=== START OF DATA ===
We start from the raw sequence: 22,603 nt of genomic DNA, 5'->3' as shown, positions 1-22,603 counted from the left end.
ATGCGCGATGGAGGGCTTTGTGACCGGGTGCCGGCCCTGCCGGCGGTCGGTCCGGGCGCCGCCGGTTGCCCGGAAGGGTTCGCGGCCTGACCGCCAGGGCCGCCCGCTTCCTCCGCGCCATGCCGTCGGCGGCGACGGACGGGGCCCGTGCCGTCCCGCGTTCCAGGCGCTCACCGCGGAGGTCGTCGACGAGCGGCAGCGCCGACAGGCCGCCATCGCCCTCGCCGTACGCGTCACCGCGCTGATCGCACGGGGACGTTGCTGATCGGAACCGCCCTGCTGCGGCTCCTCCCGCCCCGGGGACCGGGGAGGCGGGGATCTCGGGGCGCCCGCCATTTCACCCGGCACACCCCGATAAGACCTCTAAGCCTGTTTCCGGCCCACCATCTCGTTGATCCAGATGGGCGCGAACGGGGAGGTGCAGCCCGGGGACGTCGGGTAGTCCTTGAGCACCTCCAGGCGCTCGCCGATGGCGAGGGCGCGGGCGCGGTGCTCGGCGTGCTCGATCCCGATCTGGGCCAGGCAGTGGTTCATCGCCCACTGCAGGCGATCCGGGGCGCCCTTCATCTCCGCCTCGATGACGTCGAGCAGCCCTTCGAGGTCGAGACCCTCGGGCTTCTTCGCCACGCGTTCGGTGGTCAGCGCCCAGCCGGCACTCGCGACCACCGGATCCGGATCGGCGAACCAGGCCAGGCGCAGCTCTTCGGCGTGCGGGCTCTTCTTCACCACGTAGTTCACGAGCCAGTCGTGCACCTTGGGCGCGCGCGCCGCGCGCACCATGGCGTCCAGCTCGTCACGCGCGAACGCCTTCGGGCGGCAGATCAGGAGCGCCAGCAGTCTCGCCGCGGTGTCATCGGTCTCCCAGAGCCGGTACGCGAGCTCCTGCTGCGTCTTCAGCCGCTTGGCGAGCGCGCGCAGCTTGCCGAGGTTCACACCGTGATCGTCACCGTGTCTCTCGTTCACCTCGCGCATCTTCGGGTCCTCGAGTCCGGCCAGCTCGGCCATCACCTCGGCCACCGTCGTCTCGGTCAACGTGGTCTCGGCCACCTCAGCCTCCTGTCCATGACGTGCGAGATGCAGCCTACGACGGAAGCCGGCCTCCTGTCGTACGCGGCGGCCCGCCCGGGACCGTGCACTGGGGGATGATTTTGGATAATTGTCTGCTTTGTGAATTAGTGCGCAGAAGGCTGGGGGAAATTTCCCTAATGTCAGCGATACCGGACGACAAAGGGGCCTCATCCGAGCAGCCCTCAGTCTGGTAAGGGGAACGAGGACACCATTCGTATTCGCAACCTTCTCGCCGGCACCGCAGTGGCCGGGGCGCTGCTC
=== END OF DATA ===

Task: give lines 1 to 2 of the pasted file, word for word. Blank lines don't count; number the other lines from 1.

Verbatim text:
We start from the raw sequence: 22,603 nt of genomic DNA, 5'->3' as shown, positions 1-22,603 counted from the left end.
ATGCGCGATGGAGGGCTTTGTGACCGGGTGCCGGCCCTGCCGGCGGTCGGTCCGGGCGCCGCCGGTTGCCCGGAAGGGTTCGCGGCCTGACCGCCAGGGCCGCCCGCTTCCTCCGCGCCATGCCGTCGGCGGCGACGGACGGGGCCCGTGCCGTCCCGCGTTCCAGGCGCTCACCGCGGAGGTCGTCGACGAGCGGCAGCGCCGACAGGCCGCCATCGCCCTCGCCGTACGCGTCACCGCGCTGATCGCACGGGGACGTTGCTGATCGGAACCGCCCTGCTGCGGCTCCTCCCGCCCCGGGGACCGGGGAGGCGGGGATCTCGGGGCGCCCGCCATTTCACCCGGCACACCCCGATAAGACCTCTAAGCCTGTTTCCGGCCCACCATCTCGTTGATCCAGATGGGCGCGAACGGGGAGGTGCAGCCCGGGGACGTCGGGTAGTCCTTGAGCACCTCCAGGCGCTCGCCGATGGCGAGGGCGCGGGCGCGGTGCTCGGCGTGCTCGATCCCGATCTGGGCCAGGCAGTGGTTCATCGCCCACTGCAGGCGATCCGGGGCGCCCTTCATCTCCGCCTCGATGACGTCGAGCAGCCCTTCGAGGTCGAGACCCTCGGGCTTCTTCGCCACGCGTTCGGTGGTCAGCGCCCAGCCGGCACTCGCGACCACCGGATCCGGATCGGCGAACCAGGCCAGGCGCAGCTCTTCGGCGTGCGGGCTCTTCTTCACCACGTAGTTCACGAGCCAGTCGTGCACCTTGGGCGCGCGCGCCGCGCGCACCATGGCGTCCAGCTCGTCACGCGCGAACGCCTTCGGGCGGCAGATCAGGAGCGCCAGCAGTCTCGCCGCGGTGTCATCGGTCTCCCAGAGCCGGTACGCGAGCTCCTGCTGCGTCTTCAGCCGCTTGGCGAGCGCGCGCAGCTTGCCGAGGTTCACACCGTGATCGTCACCGTGTCTCTCGTTCACCTCGCGCATCTTCGGGTCCTCGAGTCCGGCCAGCTCGGCCATCACCTCGGCCACCGTCGTCTCGGTCAACGTGGTCTCGGCCACCTCAGCCTCCTGTCCATGACGTGCGAGATGCAGCCTACGACGGAAGCCGGCCTCCTGTCGTACGCGGCGGCCCGCCCGGGACCGTGCACTGGGGGATGATTTTGGATAATTGTCTGCTTTGTGAATTAGTGCGCAGAAGGCTGGGGGAAATTTCCCTAATGTCAGCGATACCGGACGACAAAGGGGCCTCATCCGAGCAGCCCTCAGTCTGGTAAGGGGAACGAGGACACCATTCGTATTCGCAACCTTCTCGCCGGCACCGCAGTGGCCGGGGCGCTGCTC